Tabletalk Subscription
You have {{ remainingArticles }} free {{ counterWords }} remaining.You've accessed all your free articles.
Unlock the Archives for Free

Request your free, three-month trial to Tabletalk magazine. You’ll receive the print issue monthly and gain immediate digital access to decades of archives. This trial is risk-free. No credit card required.

Try Tabletalk Now

Already receive Tabletalk magazine every month?

Verify your email address to gain unlimited access.

{{ error }}Need help?

Ephesians 2:18–22

“You are fellow citizens with the saints and members of the household of God, built on the foundation of the apostles and prophets, Christ Jesus himself being the cornerstone” (vv. 19b–20).

When we confess the Nicene Creed, we affirm our belief in “one, holy, catholic [universal], and apostolic church.” God’s people are united in the truth, set apart for His service, made up of people from every tribe and tongue, and founded on the teaching of the Apostles. Of note for today’s study is Apostolicity—the notion that the Apostles are the foundation of Christ’s church (Eph. 2:18–22). In asserting that the church is built on the Apostles, we are not denying in any way that Jesus is the cornerstone of His church (v. 20). Affirming the Apostolicity of the church, in fact, highlights the authority of Christ over His people. This is due to the nature of the Apostolic ministry. The Greek term for the English word Apostle is apostolos, which in the first century was used of those who had the right to speak for an authority figure. For example, the caesar would appoint others to speak for him in other parts of the Roman Empire, and the words of these delegates had the same authority of the caesar. These delegates were known as apostoloi, that is, “apostles.” Jesus’ Apostles, in a similar fashion, represented the authority of Jesus Himself, and to deny Apostolic teaching is to deny the teaching of our Savior. Without the Apostles, we do not have Christ. This means that we cannot pit the words of Paul, Peter, or any of the other New Testament authors against our Savior. What these Apostles teach is what Christ teaches, for He inspired them by His Spirit (2 Tim. 3:16–17). To be an Apostolic church is to be a church that is faithful to the teaching of Scripture. Some theological traditions emphasize the idea of Apostolic succession. In these communions, Apostolicity means that they can trace their lines of bishops all the way back to the Apostles. Roman Catholicism, for instance, views itself as Apostolic because Peter, they claim, appointed a successor, who appointed a successor, who appointed a successor, all the way down to the current pope. We answer that a church is not truly Apostolic if it teaches things contrary to the gospel. How can we claim to stand in the line of the Apostles if we deny what they held dear? The Apostles warned us not to listen to false teachers who deny the truth (Acts 20:17–35), so if a church does not preach the gospel, that church is not Apostolic.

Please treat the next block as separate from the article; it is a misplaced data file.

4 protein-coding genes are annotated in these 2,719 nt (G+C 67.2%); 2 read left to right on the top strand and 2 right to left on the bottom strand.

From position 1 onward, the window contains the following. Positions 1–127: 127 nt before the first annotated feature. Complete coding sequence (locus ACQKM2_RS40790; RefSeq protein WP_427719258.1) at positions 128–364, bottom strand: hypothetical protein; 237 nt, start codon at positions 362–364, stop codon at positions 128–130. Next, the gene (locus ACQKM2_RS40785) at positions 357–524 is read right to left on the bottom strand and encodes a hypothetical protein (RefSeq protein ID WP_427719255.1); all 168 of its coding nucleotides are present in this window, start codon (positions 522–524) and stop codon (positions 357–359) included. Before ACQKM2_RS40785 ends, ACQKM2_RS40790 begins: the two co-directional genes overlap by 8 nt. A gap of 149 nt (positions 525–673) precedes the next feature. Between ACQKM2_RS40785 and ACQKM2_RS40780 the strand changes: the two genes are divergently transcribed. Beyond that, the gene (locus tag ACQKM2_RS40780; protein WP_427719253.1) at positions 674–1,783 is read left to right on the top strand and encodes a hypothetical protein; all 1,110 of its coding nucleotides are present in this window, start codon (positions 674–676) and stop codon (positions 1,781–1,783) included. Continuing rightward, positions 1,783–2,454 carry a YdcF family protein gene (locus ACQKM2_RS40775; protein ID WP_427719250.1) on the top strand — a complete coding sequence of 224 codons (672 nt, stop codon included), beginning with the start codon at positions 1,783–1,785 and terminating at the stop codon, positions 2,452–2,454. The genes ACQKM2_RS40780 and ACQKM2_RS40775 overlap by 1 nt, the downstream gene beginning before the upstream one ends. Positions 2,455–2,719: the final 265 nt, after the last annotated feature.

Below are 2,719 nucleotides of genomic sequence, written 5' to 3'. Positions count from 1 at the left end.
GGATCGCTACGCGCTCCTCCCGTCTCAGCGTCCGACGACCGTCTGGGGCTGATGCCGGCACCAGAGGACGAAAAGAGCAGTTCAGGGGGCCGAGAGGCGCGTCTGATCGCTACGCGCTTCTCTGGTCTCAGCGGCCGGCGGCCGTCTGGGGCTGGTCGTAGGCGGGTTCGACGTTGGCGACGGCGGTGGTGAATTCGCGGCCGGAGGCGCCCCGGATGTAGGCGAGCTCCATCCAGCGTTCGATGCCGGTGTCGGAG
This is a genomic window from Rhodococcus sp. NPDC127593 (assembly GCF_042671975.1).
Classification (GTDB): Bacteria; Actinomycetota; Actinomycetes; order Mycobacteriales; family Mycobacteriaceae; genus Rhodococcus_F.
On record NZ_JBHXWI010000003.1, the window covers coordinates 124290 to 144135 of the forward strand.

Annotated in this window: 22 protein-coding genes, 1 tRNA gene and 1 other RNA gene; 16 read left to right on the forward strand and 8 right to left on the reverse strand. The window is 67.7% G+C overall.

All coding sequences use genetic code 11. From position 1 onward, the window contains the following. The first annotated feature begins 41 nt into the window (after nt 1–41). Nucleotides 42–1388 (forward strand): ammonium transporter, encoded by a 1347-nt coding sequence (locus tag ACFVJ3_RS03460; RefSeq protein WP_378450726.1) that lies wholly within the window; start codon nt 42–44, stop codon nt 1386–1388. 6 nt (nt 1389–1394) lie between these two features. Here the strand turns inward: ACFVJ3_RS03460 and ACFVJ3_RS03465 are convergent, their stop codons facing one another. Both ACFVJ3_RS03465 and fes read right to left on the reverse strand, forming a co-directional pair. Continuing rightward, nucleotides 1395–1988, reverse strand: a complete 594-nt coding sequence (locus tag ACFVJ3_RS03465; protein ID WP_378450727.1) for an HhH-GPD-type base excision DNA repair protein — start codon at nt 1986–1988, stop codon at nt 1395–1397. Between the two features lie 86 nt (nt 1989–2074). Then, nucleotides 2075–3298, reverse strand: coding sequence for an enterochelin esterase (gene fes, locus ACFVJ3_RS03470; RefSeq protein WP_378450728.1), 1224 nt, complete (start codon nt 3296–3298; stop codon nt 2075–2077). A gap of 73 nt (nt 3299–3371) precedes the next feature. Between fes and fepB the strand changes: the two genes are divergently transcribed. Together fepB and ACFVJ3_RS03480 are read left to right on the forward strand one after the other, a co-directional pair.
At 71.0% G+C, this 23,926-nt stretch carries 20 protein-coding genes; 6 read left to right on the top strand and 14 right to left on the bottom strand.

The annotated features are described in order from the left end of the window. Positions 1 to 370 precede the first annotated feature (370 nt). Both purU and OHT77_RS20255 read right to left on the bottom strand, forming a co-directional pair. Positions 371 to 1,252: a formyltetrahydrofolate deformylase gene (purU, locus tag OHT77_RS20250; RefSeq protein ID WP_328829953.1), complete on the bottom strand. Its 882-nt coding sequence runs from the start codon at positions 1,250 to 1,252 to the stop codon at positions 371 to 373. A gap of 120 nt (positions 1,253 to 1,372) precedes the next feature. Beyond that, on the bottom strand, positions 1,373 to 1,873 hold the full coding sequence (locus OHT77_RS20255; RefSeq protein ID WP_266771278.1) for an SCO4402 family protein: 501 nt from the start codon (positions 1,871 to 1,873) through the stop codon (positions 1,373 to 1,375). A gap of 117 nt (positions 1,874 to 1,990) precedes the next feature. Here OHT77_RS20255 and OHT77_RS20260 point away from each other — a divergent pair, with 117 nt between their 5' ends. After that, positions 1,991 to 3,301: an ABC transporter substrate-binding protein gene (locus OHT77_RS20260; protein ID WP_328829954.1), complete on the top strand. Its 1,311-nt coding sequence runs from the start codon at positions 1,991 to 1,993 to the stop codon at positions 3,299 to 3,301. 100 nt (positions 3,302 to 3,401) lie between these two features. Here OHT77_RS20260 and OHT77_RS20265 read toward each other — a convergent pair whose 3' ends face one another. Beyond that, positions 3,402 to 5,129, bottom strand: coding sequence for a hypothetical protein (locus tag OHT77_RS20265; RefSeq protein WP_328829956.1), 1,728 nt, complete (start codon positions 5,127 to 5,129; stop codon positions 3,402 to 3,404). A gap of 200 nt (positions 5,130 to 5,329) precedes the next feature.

Coram Deo Living before the face of God

It may be important to know the historical succession of church leaders, but it is more important to preach the gospel faithfully. A church can be built on the Apostles only if it loves what the Apostles loved and affirms what the Apostles affirmed. That is why it is so important for church leaders to be grounded in the Scriptures. Pray for your church, that it would remain faithful to the gospel and teach it with boldness.

For Further Study
  • Deuteronomy 4:1–2; 13
  • Ezekiel 13
  • 2 Thessalonians 2:15
  • 2 John
Related Scripture
  • Ephesians
  • New Testament

The Holiness of the Church

Servants of the Lord

Keep Reading Drawing the Line: Why Doctrine Matters

From the July 2012 Issue
Jul 2012 Issue